Professionalism and ethics

Chartered accountants behave professionally and ethically which comes as no surprise as this is the foundation of ACA exams. Sustainability, society, and ethical business are at the heart of a chartered accountant’s work. Chartered accountants are highly respected for behaving professionally and always conduct businesses ethically.

Presenting a professional image doesn’t mean sacrificing your own personality. It means you should always be aware of how your behaviour may be viewed by others and ensure you always take the best course of action for both you and your employer. Professionalism also includes how you treat your colleagues – superiors, peers, and all those around you in your place of work. It is very important to respect all individuals in the workplace at every stage in your career.

What hard skills do accountancy employers look for?

As well as qualifications, you will also need to demonstrate other hard skills that you may have learnt either through your degree or through internships or work experience. Skills such as:

IT skills

The desired level of expertise can vary from employer to employer. From basic Excel skills to be proficient in business intelligence software. If there are any programmes you used or skills, you learnt on any work experience or internships be sure to mention them in your interview. While you may not be using the same programmes or software, basic understanding of how they work is a huge advantage.

Chartered accountants have well-rounded technical skills, keep up to date with technology and can use it to solve problems and develop strategic advice.

Even at entry level, employers will expect applicants to be computer literate. This is one area where first impressions count.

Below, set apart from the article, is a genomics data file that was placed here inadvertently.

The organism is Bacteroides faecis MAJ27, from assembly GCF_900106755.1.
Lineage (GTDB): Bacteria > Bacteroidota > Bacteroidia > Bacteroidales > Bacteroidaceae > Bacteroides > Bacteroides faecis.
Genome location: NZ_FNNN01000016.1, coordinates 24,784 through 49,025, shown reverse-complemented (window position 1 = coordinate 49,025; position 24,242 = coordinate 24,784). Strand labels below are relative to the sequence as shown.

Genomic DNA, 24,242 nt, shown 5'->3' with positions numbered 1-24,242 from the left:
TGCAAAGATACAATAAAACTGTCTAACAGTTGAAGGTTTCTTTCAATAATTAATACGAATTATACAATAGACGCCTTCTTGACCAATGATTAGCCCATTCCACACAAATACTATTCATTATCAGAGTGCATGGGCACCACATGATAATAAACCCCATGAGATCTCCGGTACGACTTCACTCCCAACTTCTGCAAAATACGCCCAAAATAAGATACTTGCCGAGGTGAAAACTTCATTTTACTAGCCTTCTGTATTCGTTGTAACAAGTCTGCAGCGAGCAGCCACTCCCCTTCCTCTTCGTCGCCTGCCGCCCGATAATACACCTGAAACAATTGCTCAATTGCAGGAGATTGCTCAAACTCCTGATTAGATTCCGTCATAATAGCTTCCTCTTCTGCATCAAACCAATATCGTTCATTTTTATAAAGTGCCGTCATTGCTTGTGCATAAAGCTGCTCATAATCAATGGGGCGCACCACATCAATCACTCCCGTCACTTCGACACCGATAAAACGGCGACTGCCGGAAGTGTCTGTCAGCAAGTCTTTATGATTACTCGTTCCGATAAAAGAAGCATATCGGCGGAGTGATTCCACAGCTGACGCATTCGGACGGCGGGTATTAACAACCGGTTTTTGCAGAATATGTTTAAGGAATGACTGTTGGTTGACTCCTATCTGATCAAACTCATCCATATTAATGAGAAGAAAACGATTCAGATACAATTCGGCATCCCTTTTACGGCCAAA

The majority of employers now take online applications so the first example they will see of your IT skills will be your application or CV. Make sure there are no spelling mistakes, don’t just rely on spell check, get someone to proofread it for you too. This will show an employer you have a keen attention to detail.

Commercial awareness

By being commercially aware, chartered accountants can think creatively about problems to identify solutions and give their organisation a competitive edge. Understanding an employer’s business will show them that you have a grasp of their market. Demonstrating knowledge of an employer’s competitors helps you recognise the challenges they come up against. It will make you better equipped to make decisions for them.

Follow employers on Twitter and LinkedIn and set up keyword searches. All of this will be great preparation for an interview.

Of course, graduate employers don’t expect you to be able to master all these skills, and you will learn many of the more specialist skills on the job. However, any specialist knowledge that you have picked up through your degree or work experience should be highlighted. Don’t forget, your skills do not equate with your qualifications and should be treated separately.


A large aspect of being an accountant is dealing with numbers and ensuring that finances are managed well in a business. You would also need to be able to analyse the numbers you are working with and come up with solutions and ways to communicate complex issues to clients.

Find out what skills can be particularly useful when becoming a charted accountant by reading the Employee Profile section of Accountancy Careers’ website. Here, there are first-hand reports from those working in the profession.

About the Author

  • Name: ICAEW